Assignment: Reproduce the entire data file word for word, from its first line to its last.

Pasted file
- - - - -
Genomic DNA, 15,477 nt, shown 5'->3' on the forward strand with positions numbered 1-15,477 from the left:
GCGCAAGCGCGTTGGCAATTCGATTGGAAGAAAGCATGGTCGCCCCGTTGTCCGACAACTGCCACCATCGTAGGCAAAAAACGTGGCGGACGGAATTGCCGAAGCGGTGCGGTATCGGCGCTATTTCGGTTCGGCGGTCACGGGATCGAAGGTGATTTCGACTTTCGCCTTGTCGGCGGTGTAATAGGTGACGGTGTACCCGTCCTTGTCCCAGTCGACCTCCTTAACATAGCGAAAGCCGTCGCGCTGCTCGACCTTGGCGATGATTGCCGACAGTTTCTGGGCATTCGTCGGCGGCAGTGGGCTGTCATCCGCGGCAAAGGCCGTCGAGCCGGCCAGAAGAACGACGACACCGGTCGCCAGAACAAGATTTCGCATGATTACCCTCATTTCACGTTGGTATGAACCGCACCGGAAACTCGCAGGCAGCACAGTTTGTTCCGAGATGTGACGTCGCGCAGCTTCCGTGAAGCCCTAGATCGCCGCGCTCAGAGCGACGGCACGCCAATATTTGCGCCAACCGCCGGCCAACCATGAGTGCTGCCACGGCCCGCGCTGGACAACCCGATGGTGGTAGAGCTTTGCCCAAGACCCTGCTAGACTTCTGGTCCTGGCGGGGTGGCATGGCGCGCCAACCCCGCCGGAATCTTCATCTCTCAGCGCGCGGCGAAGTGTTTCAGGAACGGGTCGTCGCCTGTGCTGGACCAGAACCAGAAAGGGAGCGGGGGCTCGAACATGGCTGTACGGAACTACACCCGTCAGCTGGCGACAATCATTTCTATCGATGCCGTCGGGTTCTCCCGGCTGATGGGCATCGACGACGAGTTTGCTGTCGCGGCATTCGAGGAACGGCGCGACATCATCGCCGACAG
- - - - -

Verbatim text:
Genomic DNA, 15,477 nt, shown 5'->3' on the forward strand with positions numbered 1-15,477 from the left:
GCGCAAGCGCGTTGGCAATTCGATTGGAAGAAAGCATGGTCGCCCCGTTGTCCGACAACTGCCACCATCGTAGGCAAAAAACGTGGCGGACGGAATTGCCGAAGCGGTGCGGTATCGGCGCTATTTCGGTTCGGCGGTCACGGGATCGAAGGTGATTTCGACTTTCGCCTTGTCGGCGGTGTAATAGGTGACGGTGTACCCGTCCTTGTCCCAGTCGACCTCCTTAACATAGCGAAAGCCGTCGCGCTGCTCGACCTTGGCGATGATTGCCGACAGTTTCTGGGCATTCGTCGGCGGCAGTGGGCTGTCATCCGCGGCAAAGGCCGTCGAGCCGGCCAGAAGAACGACGACACCGGTCGCCAGAACAAGATTTCGCATGATTACCCTCATTTCACGTTGGTATGAACCGCACCGGAAACTCGCAGGCAGCACAGTTTGTTCCGAGATGTGACGTCGCGCAGCTTCCGTGAAGCCCTAGATCGCCGCGCTCAGAGCGACGGCACGCCAATATTTGCGCCAACCGCCGGCCAACCATGAGTGCTGCCACGGCCCGCGCTGGACAACCCGATGGTGGTAGAGCTTTGCCCAAGACCCTGCTAGACTTCTGGTCCTGGCGGGGTGGCATGGCGCGCCAACCCCGCCGGAATCTTCATCTCTCAGCGCGCGGCGAAGTGTTTCAGGAACGGGTCGTCGCCTGTGCTGGACCAGAACCAGAAAGGGAGCGGGGGCTCGAACATGGCTGTACGGAACTACACCCGTCAGCTGGCGACAATCATTTCTATCGATGCCGTCGGGTTCTCCCGGCTGATGGGCATCGACGACGAGTTTGCTGTCGCGGCATTCGAGGAACGGCGCGACATCATCGCCGACAG